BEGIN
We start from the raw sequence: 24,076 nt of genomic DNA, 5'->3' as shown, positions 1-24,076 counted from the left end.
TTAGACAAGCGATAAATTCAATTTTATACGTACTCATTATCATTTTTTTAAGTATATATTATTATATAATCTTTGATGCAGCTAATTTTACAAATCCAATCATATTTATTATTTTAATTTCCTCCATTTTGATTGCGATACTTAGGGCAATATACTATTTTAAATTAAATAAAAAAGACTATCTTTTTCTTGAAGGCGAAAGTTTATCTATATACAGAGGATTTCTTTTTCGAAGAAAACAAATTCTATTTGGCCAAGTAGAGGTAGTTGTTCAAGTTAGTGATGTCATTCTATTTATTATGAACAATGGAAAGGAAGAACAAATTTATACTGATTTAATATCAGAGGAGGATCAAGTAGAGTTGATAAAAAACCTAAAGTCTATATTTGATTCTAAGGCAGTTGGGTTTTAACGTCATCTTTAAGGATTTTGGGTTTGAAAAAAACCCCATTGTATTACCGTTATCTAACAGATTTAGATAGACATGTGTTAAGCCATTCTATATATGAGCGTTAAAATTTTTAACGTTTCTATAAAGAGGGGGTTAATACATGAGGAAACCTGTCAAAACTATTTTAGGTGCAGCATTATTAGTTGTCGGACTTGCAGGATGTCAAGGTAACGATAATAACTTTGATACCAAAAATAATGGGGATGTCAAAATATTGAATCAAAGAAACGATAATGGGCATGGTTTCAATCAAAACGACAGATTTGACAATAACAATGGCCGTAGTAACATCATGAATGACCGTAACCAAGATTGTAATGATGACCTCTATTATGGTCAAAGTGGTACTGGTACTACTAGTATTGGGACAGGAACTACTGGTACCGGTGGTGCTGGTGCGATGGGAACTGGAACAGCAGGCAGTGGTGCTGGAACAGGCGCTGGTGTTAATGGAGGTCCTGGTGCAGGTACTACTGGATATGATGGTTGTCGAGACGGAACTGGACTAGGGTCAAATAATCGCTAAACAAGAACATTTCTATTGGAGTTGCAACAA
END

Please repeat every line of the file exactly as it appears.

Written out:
We start from the raw sequence: 24,076 nt of genomic DNA, 5'->3' as shown, positions 1-24,076 counted from the left end.
TTAGACAAGCGATAAATTCAATTTTATACGTACTCATTATCATTTTTTTAAGTATATATTATTATATAATCTTTGATGCAGCTAATTTTACAAATCCAATCATATTTATTATTTTAATTTCCTCCATTTTGATTGCGATACTTAGGGCAATATACTATTTTAAATTAAATAAAAAAGACTATCTTTTTCTTGAAGGCGAAAGTTTATCTATATACAGAGGATTTCTTTTTCGAAGAAAACAAATTCTATTTGGCCAAGTAGAGGTAGTTGTTCAAGTTAGTGATGTCATTCTATTTATTATGAACAATGGAAAGGAAGAACAAATTTATACTGATTTAATATCAGAGGAGGATCAAGTAGAGTTGATAAAAAACCTAAAGTCTATATTTGATTCTAAGGCAGTTGGGTTTTAACGTCATCTTTAAGGATTTTGGGTTTGAAAAAAACCCCATTGTATTACCGTTATCTAACAGATTTAGATAGACATGTGTTAAGCCATTCTATATATGAGCGTTAAAATTTTTAACGTTTCTATAAAGAGGGGGTTAATACATGAGGAAACCTGTCAAAACTATTTTAGGTGCAGCATTATTAGTTGTCGGACTTGCAGGATGTCAAGGTAACGATAATAACTTTGATACCAAAAATAATGGGGATGTCAAAATATTGAATCAAAGAAACGATAATGGGCATGGTTTCAATCAAAACGACAGATTTGACAATAACAATGGCCGTAGTAACATCATGAATGACCGTAACCAAGATTGTAATGATGACCTCTATTATGGTCAAAGTGGTACTGGTACTACTAGTATTGGGACAGGAACTACTGGTACCGGTGGTGCTGGTGCGATGGGAACTGGAACAGCAGGCAGTGGTGCTGGAACAGGCGCTGGTGTTAATGGAGGTCCTGGTGCAGGTACTACTGGATATGATGGTTGTCGAGACGGAACTGGACTAGGGTCAAATAATCGCTAAACAAGAACATTTCTATTGGAGTTGCAACAA